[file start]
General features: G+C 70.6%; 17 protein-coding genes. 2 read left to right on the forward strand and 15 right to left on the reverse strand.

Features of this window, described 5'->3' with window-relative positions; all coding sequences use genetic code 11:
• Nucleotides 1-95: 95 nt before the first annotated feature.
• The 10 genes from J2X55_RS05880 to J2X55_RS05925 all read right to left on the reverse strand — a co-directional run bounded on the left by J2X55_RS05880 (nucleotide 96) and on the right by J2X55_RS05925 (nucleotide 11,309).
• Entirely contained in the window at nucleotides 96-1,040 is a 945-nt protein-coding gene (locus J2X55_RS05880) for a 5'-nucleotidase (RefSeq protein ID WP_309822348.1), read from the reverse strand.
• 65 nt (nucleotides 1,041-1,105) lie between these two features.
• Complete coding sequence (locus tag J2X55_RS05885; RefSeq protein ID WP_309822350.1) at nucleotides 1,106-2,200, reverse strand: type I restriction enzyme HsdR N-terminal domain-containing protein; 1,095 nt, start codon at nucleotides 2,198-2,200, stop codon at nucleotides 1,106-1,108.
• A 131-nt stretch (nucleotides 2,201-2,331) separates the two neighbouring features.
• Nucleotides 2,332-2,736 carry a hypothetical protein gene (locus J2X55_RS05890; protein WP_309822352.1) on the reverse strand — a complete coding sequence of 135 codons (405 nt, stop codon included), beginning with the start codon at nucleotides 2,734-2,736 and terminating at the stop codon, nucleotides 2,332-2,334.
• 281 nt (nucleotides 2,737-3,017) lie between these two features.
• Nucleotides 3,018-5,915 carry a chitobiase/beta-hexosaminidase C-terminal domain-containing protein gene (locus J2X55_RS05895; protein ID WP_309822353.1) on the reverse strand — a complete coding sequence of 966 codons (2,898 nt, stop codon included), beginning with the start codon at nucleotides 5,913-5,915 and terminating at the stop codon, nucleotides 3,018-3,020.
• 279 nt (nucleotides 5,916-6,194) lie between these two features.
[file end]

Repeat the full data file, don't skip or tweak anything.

General features: G+C 70.6%; 17 protein-coding genes. 2 read left to right on the forward strand and 15 right to left on the reverse strand.

Features of this window, described 5'->3' with window-relative positions; all coding sequences use genetic code 11:
• Nucleotides 1-95: 95 nt before the first annotated feature.
• The 10 genes from J2X55_RS05880 to J2X55_RS05925 all read right to left on the reverse strand — a co-directional run bounded on the left by J2X55_RS05880 (nucleotide 96) and on the right by J2X55_RS05925 (nucleotide 11,309).
• Entirely contained in the window at nucleotides 96-1,040 is a 945-nt protein-coding gene (locus J2X55_RS05880) for a 5'-nucleotidase (RefSeq protein ID WP_309822348.1), read from the reverse strand.
• 65 nt (nucleotides 1,041-1,105) lie between these two features.
• Complete coding sequence (locus tag J2X55_RS05885; RefSeq protein ID WP_309822350.1) at nucleotides 1,106-2,200, reverse strand: type I restriction enzyme HsdR N-terminal domain-containing protein; 1,095 nt, start codon at nucleotides 2,198-2,200, stop codon at nucleotides 1,106-1,108.
• A 131-nt stretch (nucleotides 2,201-2,331) separates the two neighbouring features.
• Nucleotides 2,332-2,736 carry a hypothetical protein gene (locus J2X55_RS05890; protein WP_309822352.1) on the reverse strand — a complete coding sequence of 135 codons (405 nt, stop codon included), beginning with the start codon at nucleotides 2,734-2,736 and terminating at the stop codon, nucleotides 2,332-2,334.
• 281 nt (nucleotides 2,737-3,017) lie between these two features.
• Nucleotides 3,018-5,915 carry a chitobiase/beta-hexosaminidase C-terminal domain-containing protein gene (locus J2X55_RS05895; protein ID WP_309822353.1) on the reverse strand — a complete coding sequence of 966 codons (2,898 nt, stop codon included), beginning with the start codon at nucleotides 5,913-5,915 and terminating at the stop codon, nucleotides 3,018-3,020.
• 279 nt (nucleotides 5,916-6,194) lie between these two features.